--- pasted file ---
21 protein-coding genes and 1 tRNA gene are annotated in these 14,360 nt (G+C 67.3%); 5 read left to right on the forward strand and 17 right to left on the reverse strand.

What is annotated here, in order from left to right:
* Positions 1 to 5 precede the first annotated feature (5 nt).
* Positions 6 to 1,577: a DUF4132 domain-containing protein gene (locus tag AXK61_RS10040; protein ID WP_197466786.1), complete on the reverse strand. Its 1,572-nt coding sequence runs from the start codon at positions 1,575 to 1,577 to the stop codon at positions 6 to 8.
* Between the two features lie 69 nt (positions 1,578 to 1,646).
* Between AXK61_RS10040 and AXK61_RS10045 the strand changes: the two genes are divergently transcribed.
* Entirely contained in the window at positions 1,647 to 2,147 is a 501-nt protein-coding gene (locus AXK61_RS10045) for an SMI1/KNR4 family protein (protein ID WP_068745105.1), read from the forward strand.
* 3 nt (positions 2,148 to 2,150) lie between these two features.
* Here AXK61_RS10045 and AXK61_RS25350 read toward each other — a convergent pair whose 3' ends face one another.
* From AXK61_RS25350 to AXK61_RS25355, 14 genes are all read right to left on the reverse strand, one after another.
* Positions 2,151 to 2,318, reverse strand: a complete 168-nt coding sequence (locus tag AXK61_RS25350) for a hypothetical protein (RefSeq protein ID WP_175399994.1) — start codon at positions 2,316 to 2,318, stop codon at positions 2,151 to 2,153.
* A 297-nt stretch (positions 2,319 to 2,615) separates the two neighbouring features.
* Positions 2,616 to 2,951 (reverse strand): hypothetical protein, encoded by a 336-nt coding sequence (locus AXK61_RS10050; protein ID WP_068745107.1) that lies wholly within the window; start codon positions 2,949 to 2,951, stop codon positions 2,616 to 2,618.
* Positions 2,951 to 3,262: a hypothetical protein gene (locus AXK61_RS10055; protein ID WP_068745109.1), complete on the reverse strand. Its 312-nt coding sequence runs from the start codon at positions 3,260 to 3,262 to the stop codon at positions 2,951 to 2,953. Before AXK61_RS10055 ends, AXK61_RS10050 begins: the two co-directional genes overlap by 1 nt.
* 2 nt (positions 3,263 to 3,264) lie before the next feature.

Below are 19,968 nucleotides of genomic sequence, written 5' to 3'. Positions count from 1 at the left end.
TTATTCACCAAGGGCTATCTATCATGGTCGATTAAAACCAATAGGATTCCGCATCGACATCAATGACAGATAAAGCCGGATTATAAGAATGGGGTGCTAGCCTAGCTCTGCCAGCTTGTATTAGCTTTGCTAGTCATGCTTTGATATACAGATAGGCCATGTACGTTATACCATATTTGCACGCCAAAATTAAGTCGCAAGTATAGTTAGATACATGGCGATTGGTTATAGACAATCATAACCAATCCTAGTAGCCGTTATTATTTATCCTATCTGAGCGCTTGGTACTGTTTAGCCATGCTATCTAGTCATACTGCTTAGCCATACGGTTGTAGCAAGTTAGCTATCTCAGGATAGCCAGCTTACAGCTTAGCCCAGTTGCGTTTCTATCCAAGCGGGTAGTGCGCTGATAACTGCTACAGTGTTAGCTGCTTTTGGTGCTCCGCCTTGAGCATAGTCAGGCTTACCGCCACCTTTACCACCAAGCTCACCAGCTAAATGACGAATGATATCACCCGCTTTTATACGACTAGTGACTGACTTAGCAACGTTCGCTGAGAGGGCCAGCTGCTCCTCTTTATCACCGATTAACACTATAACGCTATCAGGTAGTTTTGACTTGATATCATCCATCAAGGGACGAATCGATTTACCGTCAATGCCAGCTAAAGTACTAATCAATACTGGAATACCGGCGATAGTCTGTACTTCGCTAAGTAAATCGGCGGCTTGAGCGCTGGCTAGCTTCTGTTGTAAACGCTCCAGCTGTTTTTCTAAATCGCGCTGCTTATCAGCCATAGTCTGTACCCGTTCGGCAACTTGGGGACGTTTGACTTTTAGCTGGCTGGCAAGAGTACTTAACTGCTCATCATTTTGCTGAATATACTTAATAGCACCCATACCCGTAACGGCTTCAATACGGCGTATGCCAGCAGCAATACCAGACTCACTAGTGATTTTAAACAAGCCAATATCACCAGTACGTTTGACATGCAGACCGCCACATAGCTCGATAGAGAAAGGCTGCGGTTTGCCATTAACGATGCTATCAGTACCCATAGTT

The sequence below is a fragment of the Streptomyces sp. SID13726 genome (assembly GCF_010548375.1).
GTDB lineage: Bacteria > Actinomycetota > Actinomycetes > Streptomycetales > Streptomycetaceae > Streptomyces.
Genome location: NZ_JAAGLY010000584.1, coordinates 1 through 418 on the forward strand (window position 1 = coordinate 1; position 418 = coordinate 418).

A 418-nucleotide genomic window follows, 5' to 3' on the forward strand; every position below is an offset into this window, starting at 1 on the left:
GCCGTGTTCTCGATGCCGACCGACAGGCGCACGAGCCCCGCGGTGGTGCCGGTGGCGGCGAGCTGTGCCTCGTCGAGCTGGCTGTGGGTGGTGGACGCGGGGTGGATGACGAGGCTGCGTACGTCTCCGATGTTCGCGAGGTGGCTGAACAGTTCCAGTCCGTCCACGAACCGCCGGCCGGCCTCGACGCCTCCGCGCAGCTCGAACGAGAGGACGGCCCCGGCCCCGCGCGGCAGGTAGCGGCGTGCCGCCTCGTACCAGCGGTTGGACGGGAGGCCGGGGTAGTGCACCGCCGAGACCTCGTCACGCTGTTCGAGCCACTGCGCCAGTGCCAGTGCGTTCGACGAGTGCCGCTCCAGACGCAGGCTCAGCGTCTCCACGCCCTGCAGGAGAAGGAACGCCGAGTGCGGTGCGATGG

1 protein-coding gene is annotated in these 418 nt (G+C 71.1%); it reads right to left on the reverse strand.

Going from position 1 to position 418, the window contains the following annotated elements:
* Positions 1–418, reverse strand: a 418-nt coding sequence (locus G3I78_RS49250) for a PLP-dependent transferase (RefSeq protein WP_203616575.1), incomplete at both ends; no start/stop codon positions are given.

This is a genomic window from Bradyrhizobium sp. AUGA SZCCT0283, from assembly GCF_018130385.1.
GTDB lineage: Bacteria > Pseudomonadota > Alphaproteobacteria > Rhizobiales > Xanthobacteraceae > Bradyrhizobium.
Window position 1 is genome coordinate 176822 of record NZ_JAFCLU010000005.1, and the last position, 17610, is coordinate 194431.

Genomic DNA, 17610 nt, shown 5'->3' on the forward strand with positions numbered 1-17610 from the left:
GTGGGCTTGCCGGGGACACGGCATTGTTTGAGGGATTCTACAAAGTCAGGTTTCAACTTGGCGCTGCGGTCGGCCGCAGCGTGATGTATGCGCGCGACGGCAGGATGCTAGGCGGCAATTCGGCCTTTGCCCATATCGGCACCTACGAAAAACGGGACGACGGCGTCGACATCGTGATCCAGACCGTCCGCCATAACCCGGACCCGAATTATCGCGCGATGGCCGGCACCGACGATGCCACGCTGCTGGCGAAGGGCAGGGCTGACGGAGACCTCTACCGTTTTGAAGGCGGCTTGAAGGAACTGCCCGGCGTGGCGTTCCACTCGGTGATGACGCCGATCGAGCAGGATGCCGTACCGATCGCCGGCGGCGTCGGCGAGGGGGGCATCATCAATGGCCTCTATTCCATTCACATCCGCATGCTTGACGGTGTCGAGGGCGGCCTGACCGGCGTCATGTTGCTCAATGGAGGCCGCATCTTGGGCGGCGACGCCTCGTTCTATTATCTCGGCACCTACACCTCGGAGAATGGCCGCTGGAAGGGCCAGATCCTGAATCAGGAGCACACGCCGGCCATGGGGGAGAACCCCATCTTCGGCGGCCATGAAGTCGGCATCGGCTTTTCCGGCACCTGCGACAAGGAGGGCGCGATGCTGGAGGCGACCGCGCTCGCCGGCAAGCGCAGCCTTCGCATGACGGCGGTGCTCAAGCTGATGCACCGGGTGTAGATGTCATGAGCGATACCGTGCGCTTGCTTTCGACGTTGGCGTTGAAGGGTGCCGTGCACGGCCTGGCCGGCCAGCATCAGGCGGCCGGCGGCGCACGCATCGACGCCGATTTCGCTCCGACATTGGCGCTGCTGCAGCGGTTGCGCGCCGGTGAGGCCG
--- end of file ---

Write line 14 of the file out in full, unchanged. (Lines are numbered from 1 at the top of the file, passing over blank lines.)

* Positions 2,951 to 3,262: a hypothetical protein gene (locus AXK61_RS10055; protein ID WP_068745109.1), complete on the reverse strand. Its 312-nt coding sequence runs from the start codon at positions 3,260 to 3,262 to the stop codon at positions 2,951 to 2,953. Before AXK61_RS10055 ends, AXK61_RS10050 begins: the two co-directional genes overlap by 1 nt.